I should have posted this on or before Christmas. I should have pressed my brain juices to come up with something special for this holiday season. Come to think of it, I have been doing nothing productive this vacation. But I choose not to. I opted to wait until my mind is clear for this year taught me a rather peculiar lesson – to slow down. Being fast has its own advantage, but the satisfaction it brings also vanishes into thin air proportional to its speed. This… is the Christmas message I received this year.
Contrary to the previous years, no yearend trips were scheduled despite the half a month long vacation this time. For no apparent reason, going somewhere and experiencing the discomfort of being on an unfamiliar territory no longer makes sense to me. Major hikes no longer entice me, camping no longer excites me. But fate played a rather life changing game this time. Debby bugged me for a weekend hike. I saw Sir Jude’s post on a Thanksgiving hike to Babag. And as if a coherently weaved chapters of a story, I found myself hiking one of my favorite trails again.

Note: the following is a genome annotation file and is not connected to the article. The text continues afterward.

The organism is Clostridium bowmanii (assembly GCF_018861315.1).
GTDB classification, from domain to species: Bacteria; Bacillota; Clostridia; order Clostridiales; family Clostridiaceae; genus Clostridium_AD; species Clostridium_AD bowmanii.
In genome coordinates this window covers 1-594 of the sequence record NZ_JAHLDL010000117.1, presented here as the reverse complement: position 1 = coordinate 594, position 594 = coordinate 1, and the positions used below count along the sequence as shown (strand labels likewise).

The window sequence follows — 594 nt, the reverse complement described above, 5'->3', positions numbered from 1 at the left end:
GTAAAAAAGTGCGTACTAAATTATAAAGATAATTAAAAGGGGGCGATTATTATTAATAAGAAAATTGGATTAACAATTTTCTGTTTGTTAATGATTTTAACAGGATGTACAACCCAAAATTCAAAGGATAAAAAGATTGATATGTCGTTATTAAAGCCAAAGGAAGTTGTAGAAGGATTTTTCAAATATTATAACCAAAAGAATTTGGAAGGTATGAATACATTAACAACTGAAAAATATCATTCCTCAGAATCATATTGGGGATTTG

Having been acquainted with the locals of Babag after years of hiking the area, Sir Jude initiated a thanksgiving hike by giving a little something to the locals who have been very accommodating to all the hikers trailing there. Together with other volunteers, we hiked from Napo to Babag and gave packs of milk to the households along the way. Though each one carried four to six kilos of milk, this didn’t weigh much even with the steep ascends thanks to the freshly picked buko shared by the locals, the fun interaction we had with other hikers whom we’ve met for the first time, and the astounding view bestowed upon us.
Compared to other mountains in Cebu, Babag Range does not have a cinematic summit view. Its thick vegetation provides ample shade but does not spare any hiker from the raging heat of the sun. However, on this visit, because of the low pressure area building, no sunray infiltrated and thick fog began to cloud as went up. Babag Range totally looked different!
The meaning of Christmas differs as you age. To a kid, it would always mean receiving gifts and enjoying the parties. To a teenager, it’s about the giddy feeling of being greeted by someone deeply admired and enjoying parties with friends. To young adult, it’s about traveling on holidays and preparing a little something for the dear ones. And you know you’ve aged enough when you’re the one financing the gifts and celebrations – and sleep is what you badly want instead of parties. All of these are equally significant through our lifetime. And however you choose to you celebrate yours, I hope you found your own Christmas message this year.
I’m glad Debby bugged me.
I’m grateful that Sir Jude initiated such activity even if he’s not feeling well.
I’m happy to have encountered those locals and fellow outdoor friends.
Truly, every Christmas is different.
And each year brings its own silver lining.